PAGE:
While a "parallel" state court proceeding is typically involved, the Seventh Circuit has held that a strictly "parallel" state action is not needed to trigger the doctrine, Medical Assur. Co., Inc. v. Hellman, 610 F.3d 371, 379 (7th Cir. 2010), because the determinative inquiry asks the broader question: "how real is the prospect' that the declaratory action may present factual questions that the state court has also been asked to decide, '" see id. (quoting Nationwide Ins. v. Zavalis, 52 F.3d 689, 693 (7th Cir. 1995)). A decision to decline jurisdiction under the DJA is motivated by "concerns about comity, the efficient allocation of judicial resources, and fairness to the parties." Id. at 692. Courts should avoid "[g]ratuitous interference with the orderly and comprehensive disposition of a state court litigation." Brillhart, 316 U.S. at 495.

II. Analysis

The state proceedings between Plumb and Superior will establish Superior's liability, if any, for Plumb's alleged defective basement and uninhabitable home. The federal proceedings between Secura and Superior will establish Secura's responsibility to defend Superior and indemnify it if it is found liable to Plumb. Consequently, the state and federal suits do not involve substantially the same parties or issues and will apply different legal principles. See Envision Healthcare, Inc., 604 F.3d at 986-87.

Even though Secura is not a party in state court, Plumb argues that the Court should decline jurisdiction under the DJA because the state action "could entirely obviate the need for" declaratory relief if Superior is held not liable for Plumb's claims. Plumb cites Travelers Prop. Cas. Co. of Am. v. Rogan Shoes, No. 11 CV 694, 2011 WL 2637257 (N.D. Ill. July 6, 2011), aff'd as modified, 689 F.3d 714 (7th Cir. 2012) for the proposition that even when an insurer is not a party during the underlying state court case, the court can decline DJA jurisdiction. In Rogan Shoes, the insurer was not a party during the state case but was the target of a supplementary citation to discover assets after the original parties entered into a settlement. 2011 WL 2637257, at *1. The federal court held that its decision to extend jurisdiction was "focused on whether there [was] a substantial likelihood that the [state court] litigation [would] dispose of all claims presented in the federal case.'" Id. at *2 (quoting TruServ Corp. v. Flegles, Inc., 419 F.3d 584, 592 (7th Cir. 2005)).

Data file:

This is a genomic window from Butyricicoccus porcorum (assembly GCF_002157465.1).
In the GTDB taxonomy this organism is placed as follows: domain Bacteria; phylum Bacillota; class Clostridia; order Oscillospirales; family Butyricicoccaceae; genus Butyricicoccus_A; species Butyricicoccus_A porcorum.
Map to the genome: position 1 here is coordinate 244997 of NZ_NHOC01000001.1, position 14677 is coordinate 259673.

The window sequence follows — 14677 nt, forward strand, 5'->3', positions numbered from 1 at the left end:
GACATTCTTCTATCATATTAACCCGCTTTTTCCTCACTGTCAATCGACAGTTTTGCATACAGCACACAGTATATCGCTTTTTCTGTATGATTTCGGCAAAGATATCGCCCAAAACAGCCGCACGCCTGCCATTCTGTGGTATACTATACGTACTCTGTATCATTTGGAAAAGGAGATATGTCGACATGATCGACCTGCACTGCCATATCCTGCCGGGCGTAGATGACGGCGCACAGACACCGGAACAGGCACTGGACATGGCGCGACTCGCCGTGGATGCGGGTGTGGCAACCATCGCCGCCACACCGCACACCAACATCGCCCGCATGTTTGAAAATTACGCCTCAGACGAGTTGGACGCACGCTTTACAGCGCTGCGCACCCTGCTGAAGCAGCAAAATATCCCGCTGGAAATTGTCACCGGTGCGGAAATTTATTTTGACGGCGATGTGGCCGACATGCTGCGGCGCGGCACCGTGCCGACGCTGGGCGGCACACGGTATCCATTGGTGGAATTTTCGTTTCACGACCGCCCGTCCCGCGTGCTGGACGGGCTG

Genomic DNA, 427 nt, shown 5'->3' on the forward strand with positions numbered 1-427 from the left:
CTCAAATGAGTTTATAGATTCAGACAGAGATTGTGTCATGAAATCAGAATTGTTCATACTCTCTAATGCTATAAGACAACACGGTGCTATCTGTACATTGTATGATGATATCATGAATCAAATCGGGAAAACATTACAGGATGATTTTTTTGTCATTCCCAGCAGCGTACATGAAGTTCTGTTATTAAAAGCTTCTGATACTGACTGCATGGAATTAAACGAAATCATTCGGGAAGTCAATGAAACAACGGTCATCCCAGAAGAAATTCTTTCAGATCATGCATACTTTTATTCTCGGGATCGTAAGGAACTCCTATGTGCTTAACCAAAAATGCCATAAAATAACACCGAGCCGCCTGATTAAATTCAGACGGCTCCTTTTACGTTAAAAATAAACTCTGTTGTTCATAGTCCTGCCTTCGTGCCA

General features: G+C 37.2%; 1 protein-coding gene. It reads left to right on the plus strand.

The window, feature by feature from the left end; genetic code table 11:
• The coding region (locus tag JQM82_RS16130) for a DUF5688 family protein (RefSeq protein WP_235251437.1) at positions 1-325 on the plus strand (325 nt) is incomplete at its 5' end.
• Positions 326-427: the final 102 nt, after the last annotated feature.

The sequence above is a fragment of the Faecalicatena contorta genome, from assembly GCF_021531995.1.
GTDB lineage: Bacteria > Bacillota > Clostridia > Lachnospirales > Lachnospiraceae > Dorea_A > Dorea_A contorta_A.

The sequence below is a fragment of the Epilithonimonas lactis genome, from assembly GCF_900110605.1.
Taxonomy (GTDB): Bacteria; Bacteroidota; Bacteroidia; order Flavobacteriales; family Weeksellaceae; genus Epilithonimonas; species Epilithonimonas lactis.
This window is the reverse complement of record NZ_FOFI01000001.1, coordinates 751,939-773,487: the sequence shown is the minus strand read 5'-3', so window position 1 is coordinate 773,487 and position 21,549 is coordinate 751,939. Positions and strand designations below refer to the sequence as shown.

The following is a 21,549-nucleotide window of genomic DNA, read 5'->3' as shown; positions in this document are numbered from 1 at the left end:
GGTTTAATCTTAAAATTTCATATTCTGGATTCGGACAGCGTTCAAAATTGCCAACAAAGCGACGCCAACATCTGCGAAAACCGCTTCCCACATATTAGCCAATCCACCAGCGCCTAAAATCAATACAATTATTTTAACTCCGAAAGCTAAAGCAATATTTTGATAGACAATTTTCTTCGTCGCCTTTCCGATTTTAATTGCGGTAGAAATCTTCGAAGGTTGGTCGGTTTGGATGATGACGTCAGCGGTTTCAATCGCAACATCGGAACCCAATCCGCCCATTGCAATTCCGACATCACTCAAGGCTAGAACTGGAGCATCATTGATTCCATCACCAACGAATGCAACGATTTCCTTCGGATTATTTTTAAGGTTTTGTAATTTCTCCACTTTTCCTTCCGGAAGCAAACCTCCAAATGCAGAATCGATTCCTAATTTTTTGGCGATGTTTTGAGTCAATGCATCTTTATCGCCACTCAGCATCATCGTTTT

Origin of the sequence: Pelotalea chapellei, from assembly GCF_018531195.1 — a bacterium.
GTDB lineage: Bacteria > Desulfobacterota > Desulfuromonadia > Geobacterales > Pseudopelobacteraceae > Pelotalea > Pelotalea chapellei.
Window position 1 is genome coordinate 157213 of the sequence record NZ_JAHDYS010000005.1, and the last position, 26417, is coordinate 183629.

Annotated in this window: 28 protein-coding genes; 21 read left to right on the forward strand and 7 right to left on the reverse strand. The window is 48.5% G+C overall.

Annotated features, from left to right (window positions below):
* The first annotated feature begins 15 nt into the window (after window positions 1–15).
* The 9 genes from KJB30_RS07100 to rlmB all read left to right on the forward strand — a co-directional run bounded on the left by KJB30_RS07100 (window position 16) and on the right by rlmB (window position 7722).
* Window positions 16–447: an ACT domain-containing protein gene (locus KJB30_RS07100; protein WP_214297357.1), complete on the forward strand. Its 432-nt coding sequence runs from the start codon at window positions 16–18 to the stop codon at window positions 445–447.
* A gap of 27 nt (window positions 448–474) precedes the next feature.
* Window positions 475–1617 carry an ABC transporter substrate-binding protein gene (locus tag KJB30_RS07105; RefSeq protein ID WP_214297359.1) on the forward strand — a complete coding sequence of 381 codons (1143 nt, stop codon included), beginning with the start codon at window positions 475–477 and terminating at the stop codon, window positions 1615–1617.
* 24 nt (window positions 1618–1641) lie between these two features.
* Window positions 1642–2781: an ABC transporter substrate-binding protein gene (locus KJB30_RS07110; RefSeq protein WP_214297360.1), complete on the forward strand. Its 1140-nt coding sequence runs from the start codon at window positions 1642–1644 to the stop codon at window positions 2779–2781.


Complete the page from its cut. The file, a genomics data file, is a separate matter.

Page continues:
Because the federal declaratory action and state citation proceeding addressed the "same legal question: whether Travelers must compensate Good based on the insurance policies issued to Rogan, " the federal court held that the insurer's duty to defend or indemnify would be fully litigated in state court. Id. at *3. Federal adjudication of the insurer's declaratory action, therefore, would be duplicative of the state citation proceeding. Id. In this case, Plumb has not established that there is a substantial likelihood that the state proceeding will determine Secura's obligation to defend and indemnify Superior. See TruServ Corp., 419 F.3d at 592. Rogan Shoes is factually and legally distinguishable and unpersuasive.

This Court is unlikely to examine the same evidence, see Huon, 657 F.3d at 647, or be called on to determine the same factual issues, see Medical Assur. Co., Inc., 610 F.3d at 379, as the state court. As a result, resolving Secura's claim in federal court will not duplicate state judicial efforts or interfere with the state court's disposition of Plumb's case. See Brillhart, 316 U.S. at 495. Accordingly, the Court in its ...